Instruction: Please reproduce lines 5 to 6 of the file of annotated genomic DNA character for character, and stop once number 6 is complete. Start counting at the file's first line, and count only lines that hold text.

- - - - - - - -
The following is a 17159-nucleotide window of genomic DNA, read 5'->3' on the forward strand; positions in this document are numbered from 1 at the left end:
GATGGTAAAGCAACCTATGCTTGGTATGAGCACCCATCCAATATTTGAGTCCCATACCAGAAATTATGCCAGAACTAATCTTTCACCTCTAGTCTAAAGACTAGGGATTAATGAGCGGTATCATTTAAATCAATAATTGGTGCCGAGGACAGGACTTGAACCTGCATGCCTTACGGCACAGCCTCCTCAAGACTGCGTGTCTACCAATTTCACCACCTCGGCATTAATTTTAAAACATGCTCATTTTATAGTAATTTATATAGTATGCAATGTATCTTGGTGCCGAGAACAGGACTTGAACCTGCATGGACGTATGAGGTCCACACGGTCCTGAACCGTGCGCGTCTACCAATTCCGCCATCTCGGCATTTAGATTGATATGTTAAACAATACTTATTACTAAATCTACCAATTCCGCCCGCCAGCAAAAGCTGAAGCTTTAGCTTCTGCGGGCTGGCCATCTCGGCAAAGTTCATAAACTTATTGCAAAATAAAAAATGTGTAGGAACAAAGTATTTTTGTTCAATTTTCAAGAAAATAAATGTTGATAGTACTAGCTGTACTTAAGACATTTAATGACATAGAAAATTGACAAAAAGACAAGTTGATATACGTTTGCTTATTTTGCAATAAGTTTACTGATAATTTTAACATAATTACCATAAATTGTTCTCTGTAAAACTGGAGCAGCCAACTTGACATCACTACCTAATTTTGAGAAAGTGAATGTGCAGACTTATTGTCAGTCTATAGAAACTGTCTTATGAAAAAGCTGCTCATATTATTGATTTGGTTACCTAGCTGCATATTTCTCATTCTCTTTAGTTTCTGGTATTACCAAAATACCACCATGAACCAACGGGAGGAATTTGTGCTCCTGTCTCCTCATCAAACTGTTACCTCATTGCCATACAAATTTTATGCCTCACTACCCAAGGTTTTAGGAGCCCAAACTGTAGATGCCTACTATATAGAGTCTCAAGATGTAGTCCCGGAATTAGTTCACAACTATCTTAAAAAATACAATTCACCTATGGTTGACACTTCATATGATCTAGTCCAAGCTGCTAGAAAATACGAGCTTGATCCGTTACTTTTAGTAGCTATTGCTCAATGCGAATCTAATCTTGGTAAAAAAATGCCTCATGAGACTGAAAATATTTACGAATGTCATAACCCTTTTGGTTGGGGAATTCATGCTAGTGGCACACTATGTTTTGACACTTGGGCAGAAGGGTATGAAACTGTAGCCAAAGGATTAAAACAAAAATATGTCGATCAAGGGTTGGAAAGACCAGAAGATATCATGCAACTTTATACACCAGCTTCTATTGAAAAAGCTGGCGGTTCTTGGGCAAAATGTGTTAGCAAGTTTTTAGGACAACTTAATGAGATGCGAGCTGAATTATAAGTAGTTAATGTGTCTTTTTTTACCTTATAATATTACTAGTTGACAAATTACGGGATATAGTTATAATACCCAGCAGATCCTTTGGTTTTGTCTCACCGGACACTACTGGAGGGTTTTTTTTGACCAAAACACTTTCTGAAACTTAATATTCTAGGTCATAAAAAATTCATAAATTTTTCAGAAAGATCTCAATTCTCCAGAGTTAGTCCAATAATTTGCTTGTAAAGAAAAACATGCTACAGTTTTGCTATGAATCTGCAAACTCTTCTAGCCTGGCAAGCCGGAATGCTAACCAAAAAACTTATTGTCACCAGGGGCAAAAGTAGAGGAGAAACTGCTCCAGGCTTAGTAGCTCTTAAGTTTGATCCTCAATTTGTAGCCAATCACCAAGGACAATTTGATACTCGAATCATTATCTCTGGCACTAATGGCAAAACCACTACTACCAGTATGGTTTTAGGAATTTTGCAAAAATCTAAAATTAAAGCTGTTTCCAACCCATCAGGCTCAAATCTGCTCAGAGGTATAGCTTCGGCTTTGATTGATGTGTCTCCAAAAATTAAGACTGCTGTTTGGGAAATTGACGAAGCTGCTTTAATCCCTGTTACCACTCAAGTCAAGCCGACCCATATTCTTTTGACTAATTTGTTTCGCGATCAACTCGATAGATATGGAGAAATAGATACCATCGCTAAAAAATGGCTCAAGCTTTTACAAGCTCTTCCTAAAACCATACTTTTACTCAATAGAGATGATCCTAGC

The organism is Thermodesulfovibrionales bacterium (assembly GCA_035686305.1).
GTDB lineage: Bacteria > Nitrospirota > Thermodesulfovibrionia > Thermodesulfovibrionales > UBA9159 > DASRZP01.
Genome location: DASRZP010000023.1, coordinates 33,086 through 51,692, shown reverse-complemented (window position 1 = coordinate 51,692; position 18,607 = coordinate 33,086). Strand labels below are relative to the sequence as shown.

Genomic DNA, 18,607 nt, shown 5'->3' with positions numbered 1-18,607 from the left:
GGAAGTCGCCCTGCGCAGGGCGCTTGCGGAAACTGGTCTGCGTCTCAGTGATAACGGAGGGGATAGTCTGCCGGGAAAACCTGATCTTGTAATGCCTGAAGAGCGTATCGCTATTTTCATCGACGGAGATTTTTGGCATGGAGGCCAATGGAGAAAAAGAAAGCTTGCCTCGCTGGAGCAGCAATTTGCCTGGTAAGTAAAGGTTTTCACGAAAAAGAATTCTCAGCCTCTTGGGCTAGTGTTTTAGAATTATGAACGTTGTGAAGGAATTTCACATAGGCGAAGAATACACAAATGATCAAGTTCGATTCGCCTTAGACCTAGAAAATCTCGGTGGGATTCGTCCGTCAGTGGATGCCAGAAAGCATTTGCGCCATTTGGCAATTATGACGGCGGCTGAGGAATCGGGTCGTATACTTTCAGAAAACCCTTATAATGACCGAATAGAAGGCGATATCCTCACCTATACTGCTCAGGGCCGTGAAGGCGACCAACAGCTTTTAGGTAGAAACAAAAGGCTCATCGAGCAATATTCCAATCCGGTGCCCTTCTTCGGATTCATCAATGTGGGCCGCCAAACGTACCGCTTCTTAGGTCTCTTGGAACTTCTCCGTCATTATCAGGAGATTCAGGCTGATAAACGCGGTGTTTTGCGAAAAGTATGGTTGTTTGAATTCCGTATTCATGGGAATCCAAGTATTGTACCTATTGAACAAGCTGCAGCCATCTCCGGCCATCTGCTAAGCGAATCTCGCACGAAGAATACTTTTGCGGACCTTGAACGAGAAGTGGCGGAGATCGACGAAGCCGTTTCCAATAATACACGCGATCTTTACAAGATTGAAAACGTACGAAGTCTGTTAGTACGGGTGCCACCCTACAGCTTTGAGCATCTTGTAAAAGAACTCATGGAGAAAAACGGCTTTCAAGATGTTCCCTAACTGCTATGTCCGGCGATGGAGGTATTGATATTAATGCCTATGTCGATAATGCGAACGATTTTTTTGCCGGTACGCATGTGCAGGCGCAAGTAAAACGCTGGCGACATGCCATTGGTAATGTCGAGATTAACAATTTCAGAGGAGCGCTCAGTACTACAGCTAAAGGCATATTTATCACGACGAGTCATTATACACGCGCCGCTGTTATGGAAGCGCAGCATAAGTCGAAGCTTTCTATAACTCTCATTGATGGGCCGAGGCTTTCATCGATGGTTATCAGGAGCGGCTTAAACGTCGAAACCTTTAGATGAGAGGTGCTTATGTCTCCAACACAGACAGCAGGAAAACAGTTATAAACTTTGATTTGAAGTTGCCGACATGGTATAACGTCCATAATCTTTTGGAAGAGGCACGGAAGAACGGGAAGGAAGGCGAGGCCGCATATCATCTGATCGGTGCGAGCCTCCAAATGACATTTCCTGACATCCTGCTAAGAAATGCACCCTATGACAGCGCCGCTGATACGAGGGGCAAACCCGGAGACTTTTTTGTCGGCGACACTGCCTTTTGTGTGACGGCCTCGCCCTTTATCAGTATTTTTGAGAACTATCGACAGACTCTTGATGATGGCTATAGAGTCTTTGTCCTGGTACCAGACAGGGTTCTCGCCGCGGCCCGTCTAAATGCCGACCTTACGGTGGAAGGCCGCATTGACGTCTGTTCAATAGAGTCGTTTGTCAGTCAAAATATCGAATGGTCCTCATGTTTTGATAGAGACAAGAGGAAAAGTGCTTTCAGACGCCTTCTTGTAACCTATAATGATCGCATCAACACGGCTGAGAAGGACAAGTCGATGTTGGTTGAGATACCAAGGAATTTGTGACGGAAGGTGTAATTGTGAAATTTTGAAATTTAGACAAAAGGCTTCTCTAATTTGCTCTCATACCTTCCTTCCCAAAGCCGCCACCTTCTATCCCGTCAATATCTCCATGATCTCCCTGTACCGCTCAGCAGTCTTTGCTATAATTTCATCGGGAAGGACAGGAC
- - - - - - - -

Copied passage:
Genome location: DASRZP010000023.1, coordinates 33,086 through 51,692, shown reverse-complemented (window position 1 = coordinate 51,692; position 18,607 = coordinate 33,086). Strand labels below are relative to the sequence as shown.

Genomic DNA, 18,607 nt, shown 5'->3' with positions numbered 1-18,607 from the left: